His failure is okay AND so necessary for his development.
“There is no failure – only feedback.”
Each year (or several times each year) - it is important to assess and recognize:
I provide professional development to teachers. As I drove into an elementary school parking lot to observe in classes, I was speechless as I watched ALL of the parents carrying backpacks, lunch boxes, and musical instruments. Less than 1 in 10 children were carrying anything that belonged to them! Boys and girls were jumping over puddles and greeting friends - while parents schlepped!
I asked the teachers about this and wondered if I should bring it up at my parent evening talk. There was a resounding “Yes!” When I spoke to parents about how boys need to be of service and we need to provide them with that opportunity, I challenged the parents to go on strike and stop carrying anything that their children needed for school. After some sideways glances at each other, most agreed.
When I returned a month later for follow-up work, I immediately noticed the children carrying their backpacks by themselves. Teachers noted the transition into the school day was easier and much less chaotic.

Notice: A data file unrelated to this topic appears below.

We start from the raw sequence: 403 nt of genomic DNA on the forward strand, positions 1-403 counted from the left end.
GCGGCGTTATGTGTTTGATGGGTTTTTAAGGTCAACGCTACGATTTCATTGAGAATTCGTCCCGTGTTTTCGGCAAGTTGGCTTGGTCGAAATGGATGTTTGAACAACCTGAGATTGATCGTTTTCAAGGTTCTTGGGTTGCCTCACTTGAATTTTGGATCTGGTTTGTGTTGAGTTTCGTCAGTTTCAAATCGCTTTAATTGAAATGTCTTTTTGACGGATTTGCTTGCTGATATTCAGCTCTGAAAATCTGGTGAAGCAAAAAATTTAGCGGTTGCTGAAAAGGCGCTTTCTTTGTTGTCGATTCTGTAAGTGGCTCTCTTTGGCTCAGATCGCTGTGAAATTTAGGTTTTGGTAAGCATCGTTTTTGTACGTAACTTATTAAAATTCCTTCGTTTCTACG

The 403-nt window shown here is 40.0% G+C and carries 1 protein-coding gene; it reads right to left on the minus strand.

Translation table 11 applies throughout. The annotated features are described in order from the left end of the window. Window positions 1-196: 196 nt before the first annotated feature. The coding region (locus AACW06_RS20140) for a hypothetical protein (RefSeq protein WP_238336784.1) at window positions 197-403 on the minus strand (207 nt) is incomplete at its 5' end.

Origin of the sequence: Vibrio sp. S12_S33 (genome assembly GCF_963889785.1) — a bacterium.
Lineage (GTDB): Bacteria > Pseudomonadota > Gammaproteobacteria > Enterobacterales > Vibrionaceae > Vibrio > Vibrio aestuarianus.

“Mom, I forgot my lunch.”
“Dad, I forgot my homework and my teacher’s gonna kill me!”
(Insert tears here, if that’s your child’s nature.)
Are you the parent that stops what you’re doing and rushes said item to school?
I beg you now, dear parent, it is time to let him fail.
Will he starve? No.
Will he have to interact with friends or a teacher and ask for help? Yes.
Will he experience some uncomfortable emotions? Yes.
Will he remember his homework or his lunch the next time? Yes!
Will he learn resilience?
But, not if you are constantly fixing things for him.
When he fails, he will learn to get himself organized.
Your son may see how well you have things under control and decide that he doesn’t need to because Mom (or Dad) will take care of it. Unless you’re planning to go to college with him, the time to relinquish some control and organizational management IS NOW.
Help him design a system to stay organized.
Recognize that he is a year older and let him grow into this year and experience all of his new capabilities THIS YEAR.
Keep in mind… “There are no mistakes, only opportunities.”